There are at least two visions of the global use of English. Globalized English refers to a homogeneous, homogenizing, and standardized linguistic model derived from one or more of the historically anglophone countries and imposed on students and professionals learning or speaking English as a second (or third or fourth) language. The term global Englishes refers to a multiplicity of distinct but mutually intelligible dialects or strands of English adapted to the specific locale and usage of a given population. Examples include Singlish (Singapore), Turklish (Turkey), and varieties of Eurenglish (various European contexts). This second view opens avenues of agency and ownership unavailable when global standardized English is imposed as an ideal. The existing linguistics hierarchy of native English speakers over nonnative speakers breaks down. This article explores the native/nonnative distinction as expressed in the experiences of postcolonial writers as well as of teachers and learners of English. Literary authors discussed include Amitav Ghosh, Ngugi wa Thiong'o, and Michael Harnett. Case studies from the English-as-a-second-language classroom are borrowed from the fields of scholarship known as TESOL (Teaching English to Speakers of Other Languages) and TEFL (Teaching English as a Foreign Language).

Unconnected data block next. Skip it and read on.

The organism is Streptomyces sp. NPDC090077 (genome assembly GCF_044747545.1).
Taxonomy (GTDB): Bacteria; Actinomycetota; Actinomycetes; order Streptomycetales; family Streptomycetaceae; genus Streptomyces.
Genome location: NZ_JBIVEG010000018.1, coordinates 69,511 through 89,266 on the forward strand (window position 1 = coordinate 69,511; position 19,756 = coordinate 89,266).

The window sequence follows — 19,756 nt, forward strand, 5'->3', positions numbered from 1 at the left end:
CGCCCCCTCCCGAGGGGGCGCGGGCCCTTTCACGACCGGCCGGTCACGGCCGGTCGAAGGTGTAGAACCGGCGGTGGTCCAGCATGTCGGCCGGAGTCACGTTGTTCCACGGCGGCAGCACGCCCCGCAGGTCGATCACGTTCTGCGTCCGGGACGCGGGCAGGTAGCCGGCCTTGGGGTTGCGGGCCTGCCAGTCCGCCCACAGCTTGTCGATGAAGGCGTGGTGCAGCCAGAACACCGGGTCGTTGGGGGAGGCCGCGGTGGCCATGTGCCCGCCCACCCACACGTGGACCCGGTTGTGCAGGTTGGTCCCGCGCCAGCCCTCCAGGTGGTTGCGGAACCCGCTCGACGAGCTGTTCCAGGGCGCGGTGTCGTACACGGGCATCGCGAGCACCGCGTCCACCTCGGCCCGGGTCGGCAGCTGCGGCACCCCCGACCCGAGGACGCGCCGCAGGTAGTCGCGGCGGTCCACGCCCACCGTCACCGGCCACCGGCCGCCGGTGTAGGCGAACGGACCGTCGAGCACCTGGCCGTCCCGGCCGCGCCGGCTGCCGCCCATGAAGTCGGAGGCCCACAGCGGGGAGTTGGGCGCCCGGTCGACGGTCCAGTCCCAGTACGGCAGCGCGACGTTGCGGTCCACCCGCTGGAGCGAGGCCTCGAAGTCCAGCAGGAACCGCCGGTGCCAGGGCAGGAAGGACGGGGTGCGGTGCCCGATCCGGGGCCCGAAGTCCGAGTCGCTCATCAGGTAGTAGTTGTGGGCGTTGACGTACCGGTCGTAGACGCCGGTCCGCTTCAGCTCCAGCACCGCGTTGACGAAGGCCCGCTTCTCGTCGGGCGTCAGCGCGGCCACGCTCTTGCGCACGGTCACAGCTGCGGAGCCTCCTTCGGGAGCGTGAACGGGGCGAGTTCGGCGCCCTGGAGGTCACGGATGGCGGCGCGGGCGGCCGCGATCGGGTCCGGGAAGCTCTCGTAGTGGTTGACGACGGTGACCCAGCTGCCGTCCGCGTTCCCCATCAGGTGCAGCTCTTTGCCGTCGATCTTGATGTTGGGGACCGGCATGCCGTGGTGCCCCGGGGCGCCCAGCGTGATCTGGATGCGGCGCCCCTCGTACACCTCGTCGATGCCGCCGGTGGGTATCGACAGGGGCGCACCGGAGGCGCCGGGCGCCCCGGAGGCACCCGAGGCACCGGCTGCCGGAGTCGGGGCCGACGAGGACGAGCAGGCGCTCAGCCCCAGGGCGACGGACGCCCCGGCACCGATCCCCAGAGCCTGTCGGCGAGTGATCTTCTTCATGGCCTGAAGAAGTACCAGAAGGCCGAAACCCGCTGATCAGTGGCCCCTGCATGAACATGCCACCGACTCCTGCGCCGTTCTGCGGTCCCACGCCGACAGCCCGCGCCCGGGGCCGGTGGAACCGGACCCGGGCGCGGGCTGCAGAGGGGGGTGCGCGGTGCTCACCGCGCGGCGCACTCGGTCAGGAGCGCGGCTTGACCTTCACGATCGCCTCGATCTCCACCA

Emily Brown Coolidge Toker; What Makes a Native Speaker? Nativeness, Ownership, and Global Englishes. the minnesota review 1 May 2012; 2012 (78): 113–129. doi: https://doi.org/10.1215/00265667-1550680
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